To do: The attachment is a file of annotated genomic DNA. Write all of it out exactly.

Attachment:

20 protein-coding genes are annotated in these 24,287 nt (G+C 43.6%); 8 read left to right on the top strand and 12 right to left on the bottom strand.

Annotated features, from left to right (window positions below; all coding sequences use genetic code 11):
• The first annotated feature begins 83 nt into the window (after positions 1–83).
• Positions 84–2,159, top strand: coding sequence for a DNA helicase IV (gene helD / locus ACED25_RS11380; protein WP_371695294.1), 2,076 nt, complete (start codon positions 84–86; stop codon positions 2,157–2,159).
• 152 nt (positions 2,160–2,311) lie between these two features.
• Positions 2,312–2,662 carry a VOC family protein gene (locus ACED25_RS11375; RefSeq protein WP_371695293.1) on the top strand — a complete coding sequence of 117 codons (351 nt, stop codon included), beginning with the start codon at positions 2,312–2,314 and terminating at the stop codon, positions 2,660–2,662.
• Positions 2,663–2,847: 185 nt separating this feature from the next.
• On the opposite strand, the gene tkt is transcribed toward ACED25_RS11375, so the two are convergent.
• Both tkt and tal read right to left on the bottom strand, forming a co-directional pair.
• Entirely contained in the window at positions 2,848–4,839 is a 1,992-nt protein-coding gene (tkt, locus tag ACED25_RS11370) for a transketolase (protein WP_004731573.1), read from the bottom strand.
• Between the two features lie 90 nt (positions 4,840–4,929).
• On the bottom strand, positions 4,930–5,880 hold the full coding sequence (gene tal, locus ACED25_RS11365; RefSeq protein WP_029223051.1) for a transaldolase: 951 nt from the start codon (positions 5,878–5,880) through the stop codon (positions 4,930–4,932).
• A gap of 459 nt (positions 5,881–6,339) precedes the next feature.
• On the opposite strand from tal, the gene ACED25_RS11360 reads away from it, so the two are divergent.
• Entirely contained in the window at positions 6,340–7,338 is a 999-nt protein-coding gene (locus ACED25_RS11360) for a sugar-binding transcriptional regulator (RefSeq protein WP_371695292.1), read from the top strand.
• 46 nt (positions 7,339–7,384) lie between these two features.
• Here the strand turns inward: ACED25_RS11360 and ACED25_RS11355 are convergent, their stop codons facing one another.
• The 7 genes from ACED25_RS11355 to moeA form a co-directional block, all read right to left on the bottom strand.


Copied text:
20 protein-coding genes are annotated in these 24,287 nt (G+C 43.6%); 8 read left to right on the top strand and 12 right to left on the bottom strand.

Annotated features, from left to right (window positions below; all coding sequences use genetic code 11):
• The first annotated feature begins 83 nt into the window (after positions 1–83).
• Positions 84–2,159, top strand: coding sequence for a DNA helicase IV (gene helD / locus ACED25_RS11380; protein WP_371695294.1), 2,076 nt, complete (start codon positions 84–86; stop codon positions 2,157–2,159).
• 152 nt (positions 2,160–2,311) lie between these two features.
• Positions 2,312–2,662 carry a VOC family protein gene (locus ACED25_RS11375; RefSeq protein WP_371695293.1) on the top strand — a complete coding sequence of 117 codons (351 nt, stop codon included), beginning with the start codon at positions 2,312–2,314 and terminating at the stop codon, positions 2,660–2,662.
• Positions 2,663–2,847: 185 nt separating this feature from the next.
• On the opposite strand, the gene tkt is transcribed toward ACED25_RS11375, so the two are convergent.
• Both tkt and tal read right to left on the bottom strand, forming a co-directional pair.
• Entirely contained in the window at positions 2,848–4,839 is a 1,992-nt protein-coding gene (tkt, locus tag ACED25_RS11370) for a transketolase (protein WP_004731573.1), read from the bottom strand.
• Between the two features lie 90 nt (positions 4,840–4,929).
• On the bottom strand, positions 4,930–5,880 hold the full coding sequence (gene tal, locus ACED25_RS11365; RefSeq protein WP_029223051.1) for a transaldolase: 951 nt from the start codon (positions 5,878–5,880) through the stop codon (positions 4,930–4,932).
• A gap of 459 nt (positions 5,881–6,339) precedes the next feature.
• On the opposite strand from tal, the gene ACED25_RS11360 reads away from it, so the two are divergent.
• Entirely contained in the window at positions 6,340–7,338 is a 999-nt protein-coding gene (locus ACED25_RS11360) for a sugar-binding transcriptional regulator (RefSeq protein WP_371695292.1), read from the top strand.
• 46 nt (positions 7,339–7,384) lie between these two features.
• Here the strand turns inward: ACED25_RS11360 and ACED25_RS11355 are convergent, their stop codons facing one another.
• The 7 genes from ACED25_RS11355 to moeA form a co-directional block, all read right to left on the bottom strand.